Written by David, United States
A candle lights up nice with a “Bic Click” disposable lighter, and a “Bic Stick” disposable pen will produce a nice reliable stream of ink for whatever one would want to write, but “Bic Pantyhose”?
Well you could say that they threw the party but no one came. There were several snags in the idea from the very start.
The 1976 press release announcing the new pantyhose line advised that Bic’s managers believed most pantyhose buyers were working women, not stay at home housewives. So they decided they would market the cheap disposable pantyhose line with the familiar yellow and black “Bic” logo in office and stationery supply stores only and advertise in trade and industry publications like “Today’s Secretary”.
This sounded kind of sterile and unimaginative to me not sexy or romantic. If I wore pantyhose, I would want to see my brand on attractive models in fashion magazines, or in boutiques, where I could also find ideas for outfits and accessories that might complement my legs not in an office trade magazine, stuck in between ads for staplers and liquid paper.
When I read the release, I caught a slight aroma of chauvinism. It almost smelled like butane Bic Perfume? They even tried that!
I could picture the “boys” in the Bic executive suite lighting their disposable cigars and saying, “That’s it! The “girls” can pick up a few pair of our pantyhose at the office store while their bosses are out on the golf course!” This, at a time when women as a social group were moving up higher in the executive suite and trying to earn their way out of stereotypes like being subservient to their male counterparts. They wanted to be respected on the golf course, not pandered to in the office supply store.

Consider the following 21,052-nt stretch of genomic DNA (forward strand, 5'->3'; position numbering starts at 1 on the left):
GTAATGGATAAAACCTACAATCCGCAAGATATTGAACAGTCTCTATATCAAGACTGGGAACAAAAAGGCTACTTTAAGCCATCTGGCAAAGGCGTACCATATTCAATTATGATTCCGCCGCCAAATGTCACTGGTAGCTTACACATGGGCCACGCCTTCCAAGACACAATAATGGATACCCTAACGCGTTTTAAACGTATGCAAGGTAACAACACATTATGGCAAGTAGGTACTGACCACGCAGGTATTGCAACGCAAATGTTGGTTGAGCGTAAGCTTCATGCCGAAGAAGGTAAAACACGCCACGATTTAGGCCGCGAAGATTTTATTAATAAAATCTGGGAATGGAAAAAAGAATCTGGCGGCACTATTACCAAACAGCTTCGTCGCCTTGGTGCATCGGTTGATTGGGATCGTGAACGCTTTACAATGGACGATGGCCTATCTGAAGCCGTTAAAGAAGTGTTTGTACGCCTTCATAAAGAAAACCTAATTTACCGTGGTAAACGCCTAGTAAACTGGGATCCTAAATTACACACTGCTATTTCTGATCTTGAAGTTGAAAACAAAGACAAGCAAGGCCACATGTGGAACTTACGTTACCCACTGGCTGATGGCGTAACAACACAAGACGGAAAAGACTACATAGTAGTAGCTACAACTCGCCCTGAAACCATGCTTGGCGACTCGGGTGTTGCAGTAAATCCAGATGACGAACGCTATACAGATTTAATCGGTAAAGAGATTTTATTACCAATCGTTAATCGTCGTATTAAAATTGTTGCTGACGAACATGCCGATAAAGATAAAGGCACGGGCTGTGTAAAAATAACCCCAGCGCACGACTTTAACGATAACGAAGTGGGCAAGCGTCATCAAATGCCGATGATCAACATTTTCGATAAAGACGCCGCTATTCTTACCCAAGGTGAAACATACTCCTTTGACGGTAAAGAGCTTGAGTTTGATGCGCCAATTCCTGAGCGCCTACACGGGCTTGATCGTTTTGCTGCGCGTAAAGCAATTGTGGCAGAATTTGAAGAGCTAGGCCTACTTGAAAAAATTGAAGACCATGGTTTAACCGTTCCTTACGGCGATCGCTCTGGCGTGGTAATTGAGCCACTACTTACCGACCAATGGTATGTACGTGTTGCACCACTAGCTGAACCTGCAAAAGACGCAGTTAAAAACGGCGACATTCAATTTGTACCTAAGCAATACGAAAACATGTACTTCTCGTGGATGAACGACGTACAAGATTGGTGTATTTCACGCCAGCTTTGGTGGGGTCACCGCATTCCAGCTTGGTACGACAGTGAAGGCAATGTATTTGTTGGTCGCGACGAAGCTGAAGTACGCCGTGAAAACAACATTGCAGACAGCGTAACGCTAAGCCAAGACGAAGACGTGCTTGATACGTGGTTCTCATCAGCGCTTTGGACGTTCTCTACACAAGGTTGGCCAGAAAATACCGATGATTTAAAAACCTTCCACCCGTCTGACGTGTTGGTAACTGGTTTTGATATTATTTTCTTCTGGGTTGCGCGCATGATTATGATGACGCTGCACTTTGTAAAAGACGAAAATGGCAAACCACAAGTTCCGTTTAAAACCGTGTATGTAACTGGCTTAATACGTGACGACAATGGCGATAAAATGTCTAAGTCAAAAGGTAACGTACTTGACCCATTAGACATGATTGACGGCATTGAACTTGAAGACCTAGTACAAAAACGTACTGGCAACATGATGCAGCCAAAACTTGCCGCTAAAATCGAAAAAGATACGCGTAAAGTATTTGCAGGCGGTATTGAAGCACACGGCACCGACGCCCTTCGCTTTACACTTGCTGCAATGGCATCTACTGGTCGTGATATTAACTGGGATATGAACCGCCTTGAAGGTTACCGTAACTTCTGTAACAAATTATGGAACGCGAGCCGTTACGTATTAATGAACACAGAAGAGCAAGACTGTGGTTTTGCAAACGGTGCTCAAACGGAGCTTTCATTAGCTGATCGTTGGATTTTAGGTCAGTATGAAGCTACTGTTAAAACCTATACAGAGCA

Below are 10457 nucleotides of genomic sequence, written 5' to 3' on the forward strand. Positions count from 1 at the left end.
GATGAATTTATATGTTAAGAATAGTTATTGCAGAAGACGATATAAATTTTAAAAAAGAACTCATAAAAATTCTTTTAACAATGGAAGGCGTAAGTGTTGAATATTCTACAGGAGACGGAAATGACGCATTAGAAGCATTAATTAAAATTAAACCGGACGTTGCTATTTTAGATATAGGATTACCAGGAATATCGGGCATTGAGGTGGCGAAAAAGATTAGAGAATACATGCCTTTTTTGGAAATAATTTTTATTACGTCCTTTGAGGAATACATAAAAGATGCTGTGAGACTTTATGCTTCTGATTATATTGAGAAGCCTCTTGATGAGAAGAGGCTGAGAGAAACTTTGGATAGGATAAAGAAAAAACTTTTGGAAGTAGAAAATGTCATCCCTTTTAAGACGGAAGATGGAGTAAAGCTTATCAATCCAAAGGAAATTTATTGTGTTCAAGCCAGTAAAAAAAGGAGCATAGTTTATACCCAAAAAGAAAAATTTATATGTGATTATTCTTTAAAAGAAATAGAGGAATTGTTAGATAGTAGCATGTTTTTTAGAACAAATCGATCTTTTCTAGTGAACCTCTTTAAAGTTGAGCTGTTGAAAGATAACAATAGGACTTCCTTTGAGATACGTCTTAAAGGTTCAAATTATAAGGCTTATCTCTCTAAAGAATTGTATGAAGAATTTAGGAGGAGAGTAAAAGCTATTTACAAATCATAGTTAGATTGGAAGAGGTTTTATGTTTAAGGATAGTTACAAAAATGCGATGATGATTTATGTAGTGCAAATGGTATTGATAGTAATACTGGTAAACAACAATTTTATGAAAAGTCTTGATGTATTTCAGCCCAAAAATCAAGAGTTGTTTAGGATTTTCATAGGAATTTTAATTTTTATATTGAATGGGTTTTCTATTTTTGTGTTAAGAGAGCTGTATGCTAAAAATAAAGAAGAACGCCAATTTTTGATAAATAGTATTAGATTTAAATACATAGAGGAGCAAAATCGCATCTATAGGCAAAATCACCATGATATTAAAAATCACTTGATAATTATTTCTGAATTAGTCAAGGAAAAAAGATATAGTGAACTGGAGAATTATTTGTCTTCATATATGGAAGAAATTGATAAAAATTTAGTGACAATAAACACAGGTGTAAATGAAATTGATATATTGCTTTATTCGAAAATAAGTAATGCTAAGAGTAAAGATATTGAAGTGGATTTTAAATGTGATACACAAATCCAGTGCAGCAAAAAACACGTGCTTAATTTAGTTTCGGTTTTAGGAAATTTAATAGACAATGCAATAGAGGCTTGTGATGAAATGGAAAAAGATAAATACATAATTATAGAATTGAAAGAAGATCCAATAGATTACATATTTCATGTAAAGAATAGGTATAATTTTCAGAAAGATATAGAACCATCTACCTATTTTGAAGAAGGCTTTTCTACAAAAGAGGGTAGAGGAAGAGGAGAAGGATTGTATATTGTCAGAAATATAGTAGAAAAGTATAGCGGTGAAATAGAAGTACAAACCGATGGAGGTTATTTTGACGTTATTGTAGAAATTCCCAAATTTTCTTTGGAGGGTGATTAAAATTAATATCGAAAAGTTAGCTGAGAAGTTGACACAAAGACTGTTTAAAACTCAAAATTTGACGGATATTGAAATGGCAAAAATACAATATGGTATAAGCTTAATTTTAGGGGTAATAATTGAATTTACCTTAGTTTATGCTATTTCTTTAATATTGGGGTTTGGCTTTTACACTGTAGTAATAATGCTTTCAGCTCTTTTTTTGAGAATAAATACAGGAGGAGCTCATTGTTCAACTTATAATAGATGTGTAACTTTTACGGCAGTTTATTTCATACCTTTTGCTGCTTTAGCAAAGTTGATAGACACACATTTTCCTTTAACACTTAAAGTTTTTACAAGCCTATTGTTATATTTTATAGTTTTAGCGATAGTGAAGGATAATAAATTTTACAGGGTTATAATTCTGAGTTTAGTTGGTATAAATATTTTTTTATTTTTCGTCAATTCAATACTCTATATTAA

Ultimately the brand failed because the product was not a logical extension from Bic’s existing successful products. Consumers couldn’t make the mental or emotional connection between throw away pens and lighters, and women’s pantyhose. Additionally, the pantyhose line didn’t mesh with the manufacturing and distribution capabilities which Bic had mastered; the Bic managers weren’t sticking to what they knew. With pantyhose they were trying on something outside of their niche.
Herbert Jack Rotfeld, Department of Marketing, Auburn University, summed up Bic’s big goof this way:
“As a broader lesson, this is an example of a company that was more focused on the name than what the name means. In these days of product placement and viral marketing, companies of all types focus on brand awareness and an extensive effort to put their name out there (wherever “out there” might be). But it is not just having a name that is important, but the image that the name conveys to consumers.” Journal of Product and Brand Management, 2008